wilson lab @ mitEIBs



ripple bursts

One second of electrical activity in the hippocampus during a sharp-wave–ripple event.

Welcome to the Wilson Lab

Our laboratory studies the neural processes within the hippocampus and neocortex that enable memories to form and persist over long periods of time. We use a technique that allows us to simultaneously record the activity of hundreds of individual neurons across multiple brain regions in freely behaving animals. When combined with genetic, pharmacological, and behavioral manipulations, these recordings allow us to gain a mechanistic understanding of how animals learn and remember.

Currently, an important focus of our laboratory is the reactivation of sequential activity in neural ensembles during waking and sleep. Because many cells in the hippocampus represent specific locations, we can use their firing patterns to reconstruct movement trajectories that are being "replayed" during periods of rest. The function of such replay is not well understood, but it may play a role in memory consolidation, or even in action planning. We also study the interplay between the hippocampus and other brain regions, such as prefrontal cortex, cingulate cortex, thalamus, and the ventral tegmental area. Understanding how activity is coordinated between multiple areas is likely to be crucial for understanding how memories are stored and retrieved.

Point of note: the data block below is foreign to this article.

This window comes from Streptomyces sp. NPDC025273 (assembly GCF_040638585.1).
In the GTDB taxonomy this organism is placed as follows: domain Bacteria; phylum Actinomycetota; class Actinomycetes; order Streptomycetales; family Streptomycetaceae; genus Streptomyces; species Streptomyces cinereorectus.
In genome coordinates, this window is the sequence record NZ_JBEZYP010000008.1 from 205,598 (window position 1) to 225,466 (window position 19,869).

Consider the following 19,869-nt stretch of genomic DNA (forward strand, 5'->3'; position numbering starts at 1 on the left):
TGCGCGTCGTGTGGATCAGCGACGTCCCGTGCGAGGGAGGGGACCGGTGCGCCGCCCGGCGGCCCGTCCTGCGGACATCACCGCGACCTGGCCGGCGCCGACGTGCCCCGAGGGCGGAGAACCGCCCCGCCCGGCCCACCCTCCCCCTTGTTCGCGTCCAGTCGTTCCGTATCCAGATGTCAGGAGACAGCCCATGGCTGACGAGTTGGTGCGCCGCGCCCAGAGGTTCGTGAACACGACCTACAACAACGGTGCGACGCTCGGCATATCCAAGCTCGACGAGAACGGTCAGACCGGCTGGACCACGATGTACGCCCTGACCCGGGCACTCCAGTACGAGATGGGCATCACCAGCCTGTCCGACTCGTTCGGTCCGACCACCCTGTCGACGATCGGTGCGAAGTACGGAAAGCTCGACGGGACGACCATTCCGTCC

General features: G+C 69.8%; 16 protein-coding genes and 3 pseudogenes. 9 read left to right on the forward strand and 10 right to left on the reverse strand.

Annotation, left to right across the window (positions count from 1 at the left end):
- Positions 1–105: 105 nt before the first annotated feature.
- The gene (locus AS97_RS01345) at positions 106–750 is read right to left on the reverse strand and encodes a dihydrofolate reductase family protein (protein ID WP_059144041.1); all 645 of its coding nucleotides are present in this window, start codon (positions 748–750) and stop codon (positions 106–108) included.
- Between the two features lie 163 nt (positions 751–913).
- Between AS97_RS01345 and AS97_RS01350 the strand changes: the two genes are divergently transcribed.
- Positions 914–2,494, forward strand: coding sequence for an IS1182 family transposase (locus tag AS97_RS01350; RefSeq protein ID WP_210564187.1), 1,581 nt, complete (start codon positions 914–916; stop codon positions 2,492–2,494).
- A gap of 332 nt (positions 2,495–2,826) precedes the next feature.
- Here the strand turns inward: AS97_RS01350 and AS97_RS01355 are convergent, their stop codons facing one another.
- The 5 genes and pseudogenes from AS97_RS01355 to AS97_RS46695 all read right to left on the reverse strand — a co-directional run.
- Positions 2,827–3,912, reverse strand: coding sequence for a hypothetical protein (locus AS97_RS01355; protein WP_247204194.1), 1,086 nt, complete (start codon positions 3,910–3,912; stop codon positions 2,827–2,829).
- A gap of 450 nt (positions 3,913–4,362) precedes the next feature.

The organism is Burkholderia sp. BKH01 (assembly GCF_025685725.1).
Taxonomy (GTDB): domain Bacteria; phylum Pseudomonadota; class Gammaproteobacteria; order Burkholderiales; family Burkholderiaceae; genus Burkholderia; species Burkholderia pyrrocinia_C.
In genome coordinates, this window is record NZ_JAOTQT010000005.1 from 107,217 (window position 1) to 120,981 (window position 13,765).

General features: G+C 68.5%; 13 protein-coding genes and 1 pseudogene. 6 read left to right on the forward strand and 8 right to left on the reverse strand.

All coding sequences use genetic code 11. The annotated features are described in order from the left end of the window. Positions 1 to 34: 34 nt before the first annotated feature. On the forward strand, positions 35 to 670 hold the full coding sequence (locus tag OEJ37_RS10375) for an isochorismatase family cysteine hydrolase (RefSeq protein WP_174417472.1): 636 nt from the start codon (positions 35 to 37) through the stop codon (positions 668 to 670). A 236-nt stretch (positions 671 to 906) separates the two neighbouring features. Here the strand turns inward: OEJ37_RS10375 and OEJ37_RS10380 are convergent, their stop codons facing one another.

The members of our laboratory have always been committed to methodological innovations. Recent advancements include motorized microdrives for improving tetrode yield and stability, the ArtE system for real-time feedback during experiments, and new computational tools for the analysis of neural activity.

Taken together, these approaches contribute to the overall research objective: to understand the link between neural ensemble representations and cognitive capabilities.

 

 

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rate maps

Firing fields of four hippocampal neurons in a circular environment. Note that each cell is most active in one region.

replay event

An example movement trajectory reconstructed from the sequential activity of hippocampal neurons while the animal is stationary.

 

 

 

© 2010 Wilson Lab ::: 43 Vassar Street, Room 46-5233 ::: Cambridge, MA 02139